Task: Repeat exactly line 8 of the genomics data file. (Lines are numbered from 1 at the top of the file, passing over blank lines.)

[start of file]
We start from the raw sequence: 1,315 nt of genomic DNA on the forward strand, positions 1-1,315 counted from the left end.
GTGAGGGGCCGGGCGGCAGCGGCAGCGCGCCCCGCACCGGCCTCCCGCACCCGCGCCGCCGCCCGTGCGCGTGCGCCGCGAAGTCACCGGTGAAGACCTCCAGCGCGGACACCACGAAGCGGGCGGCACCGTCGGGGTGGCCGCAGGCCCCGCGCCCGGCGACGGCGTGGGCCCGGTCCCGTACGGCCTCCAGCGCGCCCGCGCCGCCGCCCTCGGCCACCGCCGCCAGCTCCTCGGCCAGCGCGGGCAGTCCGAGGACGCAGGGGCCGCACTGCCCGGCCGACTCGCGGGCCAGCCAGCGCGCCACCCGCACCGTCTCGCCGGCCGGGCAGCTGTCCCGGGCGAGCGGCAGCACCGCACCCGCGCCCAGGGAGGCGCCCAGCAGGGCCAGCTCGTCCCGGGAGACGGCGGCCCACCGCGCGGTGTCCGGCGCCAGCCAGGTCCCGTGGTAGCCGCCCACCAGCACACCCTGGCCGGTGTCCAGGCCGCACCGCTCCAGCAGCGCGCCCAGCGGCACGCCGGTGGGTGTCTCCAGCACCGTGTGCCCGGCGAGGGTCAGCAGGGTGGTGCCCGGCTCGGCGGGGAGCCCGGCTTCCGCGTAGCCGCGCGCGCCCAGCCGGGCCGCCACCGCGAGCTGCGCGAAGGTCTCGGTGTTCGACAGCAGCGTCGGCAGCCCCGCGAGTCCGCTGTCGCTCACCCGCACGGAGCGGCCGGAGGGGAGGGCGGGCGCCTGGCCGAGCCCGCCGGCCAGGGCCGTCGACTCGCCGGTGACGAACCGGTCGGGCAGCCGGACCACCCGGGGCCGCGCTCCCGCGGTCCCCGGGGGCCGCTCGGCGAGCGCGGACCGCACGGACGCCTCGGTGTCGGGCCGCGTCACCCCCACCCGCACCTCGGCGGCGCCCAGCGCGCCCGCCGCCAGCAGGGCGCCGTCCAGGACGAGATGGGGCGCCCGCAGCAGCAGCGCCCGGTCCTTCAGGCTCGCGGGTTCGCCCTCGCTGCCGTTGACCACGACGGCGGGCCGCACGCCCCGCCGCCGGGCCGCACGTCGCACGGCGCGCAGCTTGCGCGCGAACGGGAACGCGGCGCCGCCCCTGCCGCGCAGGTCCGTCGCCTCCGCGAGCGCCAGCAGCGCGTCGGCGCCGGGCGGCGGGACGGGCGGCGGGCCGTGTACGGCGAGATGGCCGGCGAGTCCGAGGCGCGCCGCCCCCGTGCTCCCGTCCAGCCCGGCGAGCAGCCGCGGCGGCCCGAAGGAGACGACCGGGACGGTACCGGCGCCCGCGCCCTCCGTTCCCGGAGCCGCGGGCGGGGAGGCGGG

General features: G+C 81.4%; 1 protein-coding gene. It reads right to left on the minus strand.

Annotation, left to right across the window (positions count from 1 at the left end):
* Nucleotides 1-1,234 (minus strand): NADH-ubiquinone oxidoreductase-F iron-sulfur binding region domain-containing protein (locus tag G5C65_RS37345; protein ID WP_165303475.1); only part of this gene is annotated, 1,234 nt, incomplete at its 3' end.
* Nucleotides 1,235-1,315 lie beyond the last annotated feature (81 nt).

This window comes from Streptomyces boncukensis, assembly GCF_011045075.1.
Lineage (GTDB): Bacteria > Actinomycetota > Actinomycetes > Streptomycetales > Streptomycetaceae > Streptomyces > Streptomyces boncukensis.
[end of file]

Lineage (GTDB): Bacteria > Actinomycetota > Actinomycetes > Streptomycetales > Streptomycetaceae > Streptomyces > Streptomyces boncukensis.